First, it is important to ascertain that the implant has deflated; this can be evaluated via sonogram and I encourage you to do this. Once you have finished nursing, the asymmetry between the breasts will be apparent and I think that this will be difficult to deal with for several more years. If the implant is under warranty, you may want to consider implant exchange now and then defer the decision after whether to have a lift until after your family is complete. Delay can increase scar tissue formation which will make a later operation more complicated. Implant exchange is a simple procedure; I would disagree about performing the surgery under local anesthesia, however.

Robert L. Kraft, MD, FACS
New York Plastic Surgeon
5.0 out of 5 stars 41 reviews

Delayed Replacement of Saline Breast Implant Deflation

A deflated breast implant is harmless in and of itself. The scar capsule around it will shrink which does make replacement slightly more difficult later. Years is a long time to go, however, with significant breast asymmetry from a psychological standpoint. Future children aside, replacement of a saline implant now is a quick and easy operation which can be done under local anesthesia due to the established pocket. The other alternative is that if you If you are really going to wait that long then you may consider having the left implant deflated to have better symmetry until the day comes when you can have a lift and new implants.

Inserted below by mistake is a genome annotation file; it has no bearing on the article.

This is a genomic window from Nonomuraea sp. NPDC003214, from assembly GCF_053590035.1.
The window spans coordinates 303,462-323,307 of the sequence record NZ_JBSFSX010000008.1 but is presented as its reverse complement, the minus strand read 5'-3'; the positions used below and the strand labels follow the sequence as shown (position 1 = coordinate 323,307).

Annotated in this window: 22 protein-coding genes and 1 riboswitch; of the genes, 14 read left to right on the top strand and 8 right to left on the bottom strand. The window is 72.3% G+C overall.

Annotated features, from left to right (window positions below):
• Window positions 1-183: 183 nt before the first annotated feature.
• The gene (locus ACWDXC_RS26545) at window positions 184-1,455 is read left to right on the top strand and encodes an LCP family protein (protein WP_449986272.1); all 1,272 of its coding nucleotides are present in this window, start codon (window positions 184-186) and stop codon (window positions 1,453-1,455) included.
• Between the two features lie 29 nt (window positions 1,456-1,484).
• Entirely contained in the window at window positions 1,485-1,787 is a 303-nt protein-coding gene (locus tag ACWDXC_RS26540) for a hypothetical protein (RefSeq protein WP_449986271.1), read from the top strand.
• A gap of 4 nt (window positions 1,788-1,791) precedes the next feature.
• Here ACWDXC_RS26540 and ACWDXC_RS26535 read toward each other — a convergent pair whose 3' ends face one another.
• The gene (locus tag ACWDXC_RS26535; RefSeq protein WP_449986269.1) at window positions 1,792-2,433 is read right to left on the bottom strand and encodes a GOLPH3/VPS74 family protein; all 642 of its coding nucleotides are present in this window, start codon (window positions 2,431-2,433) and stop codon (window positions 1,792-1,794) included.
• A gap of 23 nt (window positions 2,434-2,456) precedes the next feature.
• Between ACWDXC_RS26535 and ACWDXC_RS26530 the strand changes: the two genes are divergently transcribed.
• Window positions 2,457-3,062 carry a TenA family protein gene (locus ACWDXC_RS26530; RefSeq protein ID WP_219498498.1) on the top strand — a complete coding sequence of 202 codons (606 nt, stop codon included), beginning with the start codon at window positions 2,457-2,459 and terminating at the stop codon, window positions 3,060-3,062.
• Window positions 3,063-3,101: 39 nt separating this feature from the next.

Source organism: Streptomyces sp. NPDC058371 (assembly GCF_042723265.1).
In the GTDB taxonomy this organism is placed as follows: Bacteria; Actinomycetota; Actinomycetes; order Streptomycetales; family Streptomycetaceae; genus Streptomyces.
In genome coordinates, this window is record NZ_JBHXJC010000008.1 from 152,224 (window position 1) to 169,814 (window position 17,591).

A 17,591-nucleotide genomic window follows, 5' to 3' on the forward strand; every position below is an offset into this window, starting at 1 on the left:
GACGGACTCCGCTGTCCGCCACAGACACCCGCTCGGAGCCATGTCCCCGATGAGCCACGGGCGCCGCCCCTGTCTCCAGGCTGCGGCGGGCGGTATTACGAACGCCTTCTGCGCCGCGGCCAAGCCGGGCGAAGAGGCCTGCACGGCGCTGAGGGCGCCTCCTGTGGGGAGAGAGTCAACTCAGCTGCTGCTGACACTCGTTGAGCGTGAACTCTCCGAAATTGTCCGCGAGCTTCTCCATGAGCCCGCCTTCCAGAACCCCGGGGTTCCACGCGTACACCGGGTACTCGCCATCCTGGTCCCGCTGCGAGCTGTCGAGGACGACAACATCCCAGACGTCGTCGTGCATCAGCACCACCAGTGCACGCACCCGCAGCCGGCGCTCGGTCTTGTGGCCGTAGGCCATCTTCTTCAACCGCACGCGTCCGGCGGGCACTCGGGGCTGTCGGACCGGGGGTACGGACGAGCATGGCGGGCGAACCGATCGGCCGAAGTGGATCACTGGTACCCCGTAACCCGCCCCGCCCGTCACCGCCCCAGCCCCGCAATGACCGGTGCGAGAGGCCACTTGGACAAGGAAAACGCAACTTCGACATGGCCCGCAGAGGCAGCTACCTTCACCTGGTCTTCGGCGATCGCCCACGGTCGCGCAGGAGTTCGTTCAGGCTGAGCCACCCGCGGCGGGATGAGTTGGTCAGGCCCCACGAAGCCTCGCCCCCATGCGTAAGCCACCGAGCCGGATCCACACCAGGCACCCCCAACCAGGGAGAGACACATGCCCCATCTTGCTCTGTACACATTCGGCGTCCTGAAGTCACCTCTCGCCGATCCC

Barry L. Eppley, MD, DMD
Indianapolis Plastic Surgeon
4.7 out of 5 stars 72 reviews

Timing of breast implant replacement after deflation (saline)

I agree with Dr. Khoobhi- there is no harm in leaving the deflated implant in, and deflating the other for symmetry until you are ready to have the exchange.  I do this for many women, and only a few have had issues with the implant folding and causing pain- although this is a risk.  Many women will even request to have their saline implants deflated during pregnancy so that their breasts do not strech too much. 

Amy T. Bandy, DO, FACS
Newport Beach Plastic Surgeon
4.9 out of 5 stars 106 reviews

Deflated implants and timing of replacement

While it is possible OK to leave your deflated implants in until you are ready to remove them, they may give you a problem with folded edges and could lead to extrusion. Also do not forget about asymmetry with one deflated and the other not

Steven Wallach, MD
New York Plastic Surgeon
4.1 out of 5 stars 29 reviews

You can leave your deflated implants till you are ready

You have indicated that you need to have lift later on. You can delay your surgery till you are ready. Implant pocket will shrink and since you need lift and implant replacement,I would recommend to wait. If your other implant is intact, you can have it deflated in office to prevent asymmetry.

Kamran Khoobehi, MD
New Orleans Plastic Surgeon
4.8 out of 5 stars 122 reviews

These answers are for educational purposes and should not be relied upon as a substitute for medical advice you may receive from your physician. If you have a medical emergency, please call 911. These answers do not constitute or initiate a patient/doctor relationship.